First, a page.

**2 ^{nd} LAW AND INTERNAL SYSTEMS**

The irreversibility we have encountered in the viscous systems is in some way ’special’: in fact, it can be made as little as one desires if the transformation is slow enough. If we think, instead, of the case of a reacting mixture, the composition x of the system cannot be assigned at will and independently of all the other state variables. There are some important questions:

**a) what is the irreversibility related to the time evolution of x?**

** b) what are the differences with the irreversibility we have seen for the case of viscous systems?**

** c) what is the concept of equilibrium for the case of ‘internal’systems?**

On the basis of the assumed state, we have:

We need also an expression for:

By adopting procedures similar to those already used for the other analysed systems, we obtain starting from the 2nd law for the case of uniform T:

From which we conclude that for this system:

and

The previous expression indicates that **A never increases for such system**. In fact if we imagine a generic behaviour of A as a function of x:

- at
*x = x*and , hence from (1) and_{a}*x*evolves toward x*;_{a} - at
*x = x*and , hence from (1) and_{b}*x*evolves toward x*._{b}

Sooner or later, *x* will become equal to *x** and it will happen when . We make here a smoothness hypothesis, i.e. that is invertible for *x* at* x** (see figure on the right). Consequently, *x = x** when , i.e. when the system is at equilibrium. Hence, for such case, **the system is at equilibrium when A is at minimum at constant V and T** (under smoothness hypothesis: see note in the following slide).

Note on the smoothness hypothesis

From the figure on the right in the previous slide, reporting a possible dependence of on *x*, we see that the assumption of smooth behaviour consists in the *invertibility* of as a function of *x*.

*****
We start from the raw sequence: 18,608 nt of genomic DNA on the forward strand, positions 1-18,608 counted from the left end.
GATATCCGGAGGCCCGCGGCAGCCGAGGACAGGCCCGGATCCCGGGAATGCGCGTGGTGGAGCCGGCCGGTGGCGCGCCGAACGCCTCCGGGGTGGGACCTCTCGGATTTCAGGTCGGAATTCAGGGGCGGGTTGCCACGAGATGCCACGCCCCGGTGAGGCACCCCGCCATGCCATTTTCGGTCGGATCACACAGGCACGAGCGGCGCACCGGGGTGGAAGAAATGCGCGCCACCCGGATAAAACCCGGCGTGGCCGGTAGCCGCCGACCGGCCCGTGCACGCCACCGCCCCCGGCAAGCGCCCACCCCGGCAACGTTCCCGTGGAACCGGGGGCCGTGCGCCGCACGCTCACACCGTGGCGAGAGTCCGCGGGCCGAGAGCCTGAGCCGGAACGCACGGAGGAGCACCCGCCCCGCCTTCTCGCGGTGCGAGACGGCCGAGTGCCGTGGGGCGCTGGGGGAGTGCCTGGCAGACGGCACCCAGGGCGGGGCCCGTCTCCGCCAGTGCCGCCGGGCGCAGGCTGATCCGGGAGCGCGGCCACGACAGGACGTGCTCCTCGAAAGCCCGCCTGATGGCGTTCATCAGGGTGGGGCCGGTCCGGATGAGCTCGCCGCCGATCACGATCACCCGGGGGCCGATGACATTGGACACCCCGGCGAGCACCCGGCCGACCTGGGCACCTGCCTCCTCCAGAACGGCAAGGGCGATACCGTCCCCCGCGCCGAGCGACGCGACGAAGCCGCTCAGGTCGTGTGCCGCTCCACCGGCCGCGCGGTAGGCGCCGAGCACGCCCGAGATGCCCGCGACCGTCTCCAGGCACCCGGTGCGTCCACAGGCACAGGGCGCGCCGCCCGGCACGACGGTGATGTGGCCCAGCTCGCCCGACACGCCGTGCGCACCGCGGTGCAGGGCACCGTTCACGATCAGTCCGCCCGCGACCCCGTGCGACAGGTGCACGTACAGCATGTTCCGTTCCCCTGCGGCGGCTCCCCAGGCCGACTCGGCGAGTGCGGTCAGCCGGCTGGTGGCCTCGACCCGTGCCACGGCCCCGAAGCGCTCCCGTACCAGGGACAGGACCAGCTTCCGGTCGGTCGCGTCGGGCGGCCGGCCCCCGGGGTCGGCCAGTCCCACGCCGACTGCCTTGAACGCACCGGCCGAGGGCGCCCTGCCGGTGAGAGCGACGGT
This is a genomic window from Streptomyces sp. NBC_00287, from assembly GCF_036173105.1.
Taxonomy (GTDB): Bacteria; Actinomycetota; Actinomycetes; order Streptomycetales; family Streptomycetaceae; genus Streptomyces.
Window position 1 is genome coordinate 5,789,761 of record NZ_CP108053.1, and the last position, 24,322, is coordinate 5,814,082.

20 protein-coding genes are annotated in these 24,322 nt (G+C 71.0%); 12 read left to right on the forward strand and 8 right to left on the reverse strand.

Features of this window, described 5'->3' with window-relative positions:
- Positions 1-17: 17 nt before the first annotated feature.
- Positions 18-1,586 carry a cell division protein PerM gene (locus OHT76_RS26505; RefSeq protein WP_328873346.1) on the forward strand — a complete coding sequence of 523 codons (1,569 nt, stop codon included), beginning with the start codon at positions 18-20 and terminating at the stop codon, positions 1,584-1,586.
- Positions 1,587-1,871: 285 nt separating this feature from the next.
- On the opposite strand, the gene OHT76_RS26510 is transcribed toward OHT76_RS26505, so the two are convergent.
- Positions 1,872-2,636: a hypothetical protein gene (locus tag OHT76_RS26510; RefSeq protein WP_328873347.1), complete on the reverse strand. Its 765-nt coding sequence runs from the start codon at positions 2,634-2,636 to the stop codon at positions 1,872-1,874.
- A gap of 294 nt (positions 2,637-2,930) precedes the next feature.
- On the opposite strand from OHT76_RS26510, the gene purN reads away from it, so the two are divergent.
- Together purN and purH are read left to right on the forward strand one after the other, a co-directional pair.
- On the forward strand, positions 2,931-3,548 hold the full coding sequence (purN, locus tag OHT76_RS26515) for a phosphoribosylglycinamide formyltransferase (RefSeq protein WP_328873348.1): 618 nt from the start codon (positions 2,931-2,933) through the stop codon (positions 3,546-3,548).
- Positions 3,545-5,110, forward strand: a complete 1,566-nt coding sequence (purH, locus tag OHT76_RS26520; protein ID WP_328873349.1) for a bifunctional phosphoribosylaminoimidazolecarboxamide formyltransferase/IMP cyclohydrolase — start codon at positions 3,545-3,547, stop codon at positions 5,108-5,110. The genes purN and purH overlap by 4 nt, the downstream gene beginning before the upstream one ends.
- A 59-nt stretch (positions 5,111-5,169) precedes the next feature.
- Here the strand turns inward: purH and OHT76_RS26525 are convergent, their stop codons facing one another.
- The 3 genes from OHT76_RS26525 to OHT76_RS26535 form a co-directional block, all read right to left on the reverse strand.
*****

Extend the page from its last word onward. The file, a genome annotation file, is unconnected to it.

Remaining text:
Now, from (1):

We have that is maximum at equilibrium. Hence, at equilibrium we have:

Consequently:

But, at equilibrium, since , we have:

We then conclude that:

but

Hence, in the smoothness hypothesis (i.e. if ) we have:

Now we can compare the viscous dissipation with the dissipation related to internal state variables. In fact, in the case of uniform temperature, we have seen that the * viscous local velocity of energy dissipation per unit mass is*:

* It can be made small at will by decreasing* .

On the other hand, the * local velocity of energy dissipation per unit mass due to evolution of internal state variables* is:

* It cannot be made small at will*.

For example, if we consider the isothermal transformation of a gas from volume

If we slow down the process, the integration interval increases linearly with time while the integrand decreases to the second power. Hence, the dissipation can be made small at will. On the contrary, if an ‘internal’system evolves from *x _{1}* to

We now introduce the definition of * affinity of the system, θ*:

Since, by the 2^{nd} law we have that , we have also seen that, under the hypothesis of smooth behaviour, we have **θ = 0** when , i.e. when .

is an equilibrium condition and the value of x at equilibrium, i.e. *x**, is the solution of the equation . Consequently:

It is worth noting that **for a viscous system the equilibrium condition is instantaneously attained as soon as one starts to keep the site constant. For systems with internal state variables, instead, the rate of evolution toward the equilibrium can be so slow that one does not detect any change of the system with time, although the system is not at equilibrium.**

*1*. Body, state and constitutive behaviour

*3*. 1st and 2nd principles of thermodynamics. Integral and local forms. The concept of entropy

*4*. State and equilibrium. Part 1

*5*. State and equilibrium. Part 2

*6*. State and equilibrium. Part 3

*7*. State and equilibrium. Part 4

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